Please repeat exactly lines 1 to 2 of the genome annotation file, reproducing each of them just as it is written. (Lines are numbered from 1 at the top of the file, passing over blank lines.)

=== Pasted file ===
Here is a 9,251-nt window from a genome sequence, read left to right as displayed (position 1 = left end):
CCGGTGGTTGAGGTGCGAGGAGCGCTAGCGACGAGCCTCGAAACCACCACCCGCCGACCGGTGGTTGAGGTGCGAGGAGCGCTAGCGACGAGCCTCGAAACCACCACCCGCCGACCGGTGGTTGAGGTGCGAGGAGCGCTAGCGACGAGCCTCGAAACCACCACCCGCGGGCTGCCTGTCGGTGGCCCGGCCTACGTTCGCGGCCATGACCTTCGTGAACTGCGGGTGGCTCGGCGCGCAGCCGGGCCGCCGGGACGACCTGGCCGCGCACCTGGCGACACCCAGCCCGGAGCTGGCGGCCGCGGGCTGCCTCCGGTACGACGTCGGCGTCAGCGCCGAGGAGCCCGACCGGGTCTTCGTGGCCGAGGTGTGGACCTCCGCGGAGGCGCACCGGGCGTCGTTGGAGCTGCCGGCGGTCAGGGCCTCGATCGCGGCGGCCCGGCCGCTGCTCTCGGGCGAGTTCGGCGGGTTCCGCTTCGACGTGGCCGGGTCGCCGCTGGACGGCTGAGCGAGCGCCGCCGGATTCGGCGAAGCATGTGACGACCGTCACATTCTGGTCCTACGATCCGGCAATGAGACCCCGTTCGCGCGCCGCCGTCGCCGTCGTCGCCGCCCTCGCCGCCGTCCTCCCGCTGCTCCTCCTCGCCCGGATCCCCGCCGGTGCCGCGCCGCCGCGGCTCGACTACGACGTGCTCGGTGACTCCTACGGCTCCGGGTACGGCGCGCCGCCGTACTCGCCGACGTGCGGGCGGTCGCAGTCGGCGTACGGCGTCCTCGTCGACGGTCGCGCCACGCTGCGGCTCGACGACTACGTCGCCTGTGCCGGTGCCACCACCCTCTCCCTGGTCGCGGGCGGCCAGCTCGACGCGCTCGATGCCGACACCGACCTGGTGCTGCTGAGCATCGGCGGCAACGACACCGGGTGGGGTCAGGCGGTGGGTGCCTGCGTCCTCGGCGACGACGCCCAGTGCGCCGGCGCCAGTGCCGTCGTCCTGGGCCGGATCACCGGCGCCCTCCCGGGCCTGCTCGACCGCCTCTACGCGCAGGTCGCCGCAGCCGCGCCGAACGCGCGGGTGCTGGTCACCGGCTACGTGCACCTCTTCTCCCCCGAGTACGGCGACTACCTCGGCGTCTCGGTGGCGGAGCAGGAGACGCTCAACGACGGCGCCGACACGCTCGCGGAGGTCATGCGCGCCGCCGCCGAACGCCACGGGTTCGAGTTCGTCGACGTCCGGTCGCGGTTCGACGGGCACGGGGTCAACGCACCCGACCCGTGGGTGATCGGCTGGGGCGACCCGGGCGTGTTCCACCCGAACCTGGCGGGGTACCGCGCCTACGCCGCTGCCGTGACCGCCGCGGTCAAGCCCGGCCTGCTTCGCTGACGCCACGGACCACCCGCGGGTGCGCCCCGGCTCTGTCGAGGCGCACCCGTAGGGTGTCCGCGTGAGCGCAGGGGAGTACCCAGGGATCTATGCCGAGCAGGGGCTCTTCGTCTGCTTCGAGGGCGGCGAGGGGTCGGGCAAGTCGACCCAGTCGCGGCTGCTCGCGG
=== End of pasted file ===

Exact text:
Here is a 9,251-nt window from a genome sequence, read left to right as displayed (position 1 = left end):
CCGGTGGTTGAGGTGCGAGGAGCGCTAGCGACGAGCCTCGAAACCACCACCCGCCGACCGGTGGTTGAGGTGCGAGGAGCGCTAGCGACGAGCCTCGAAACCACCACCCGCCGACCGGTGGTTGAGGTGCGAGGAGCGCTAGCGACGAGCCTCGAAACCACCACCCGCGGGCTGCCTGTCGGTGGCCCGGCCTACGTTCGCGGCCATGACCTTCGTGAACTGCGGGTGGCTCGGCGCGCAGCCGGGCCGCCGGGACGACCTGGCCGCGCACCTGGCGACACCCAGCCCGGAGCTGGCGGCCGCGGGCTGCCTCCGGTACGACGTCGGCGTCAGCGCCGAGGAGCCCGACCGGGTCTTCGTGGCCGAGGTGTGGACCTCCGCGGAGGCGCACCGGGCGTCGTTGGAGCTGCCGGCGGTCAGGGCCTCGATCGCGGCGGCCCGGCCGCTGCTCTCGGGCGAGTTCGGCGGGTTCCGCTTCGACGTGGCCGGGTCGCCGCTGGACGGCTGAGCGAGCGCCGCCGGATTCGGCGAAGCATGTGACGACCGTCACATTCTGGTCCTACGATCCGGCAATGAGACCCCGTTCGCGCGCCGCCGTCGCCGTCGTCGCCGCCCTCGCCGCCGTCCTCCCGCTGCTCCTCCTCGCCCGGATCCCCGCCGGTGCCGCGCCGCCGCGGCTCGACTACGACGTGCTCGGTGACTCCTACGGCTCCGGGTACGGCGCGCCGCCGTACTCGCCGACGTGCGGGCGGTCGCAGTCGGCGTACGGCGTCCTCGTCGACGGTCGCGCCACGCTGCGGCTCGACGACTACGTCGCCTGTGCCGGTGCCACCACCCTCTCCCTGGTCGCGGGCGGCCAGCTCGACGCGCTCGATGCCGACACCGACCTGGTGCTGCTGAGCATCGGCGGCAACGACACCGGGTGGGGTCAGGCGGTGGGTGCCTGCGTCCTCGGCGACGACGCCCAGTGCGCCGGCGCCAGTGCCGTCGTCCTGGGCCGGATCACCGGCGCCCTCCCGGGCCTGCTCGACCGCCTCTACGCGCAGGTCGCCGCAGCCGCGCCGAACGCGCGGGTGCTGGTCACCGGCTACGTGCACCTCTTCTCCCCCGAGTACGGCGACTACCTCGGCGTCTCGGTGGCGGAGCAGGAGACGCTCAACGACGGCGCCGACACGCTCGCGGAGGTCATGCGCGCCGCCGCCGAACGCCACGGGTTCGAGTTCGTCGACGTCCGGTCGCGGTTCGACGGGCACGGGGTCAACGCACCCGACCCGTGGGTGATCGGCTGGGGCGACCCGGGCGTGTTCCACCCGAACCTGGCGGGGTACCGCGCCTACGCCGCTGCCGTGACCGCCGCGGTCAAGCCCGGCCTGCTTCGCTGACGCCACGGACCACCCGCGGGTGCGCCCCGGCTCTGTCGAGGCGCACCCGTAGGGTGTCCGCGTGAGCGCAGGGGAGTACCCAGGGATCTATGCCGAGCAGGGGCTCTTCGTCTGCTTCGAGGGCGGCGAGGGGTCGGGCAAGTCGACCCAGTCGCGGCTGCTCGCGG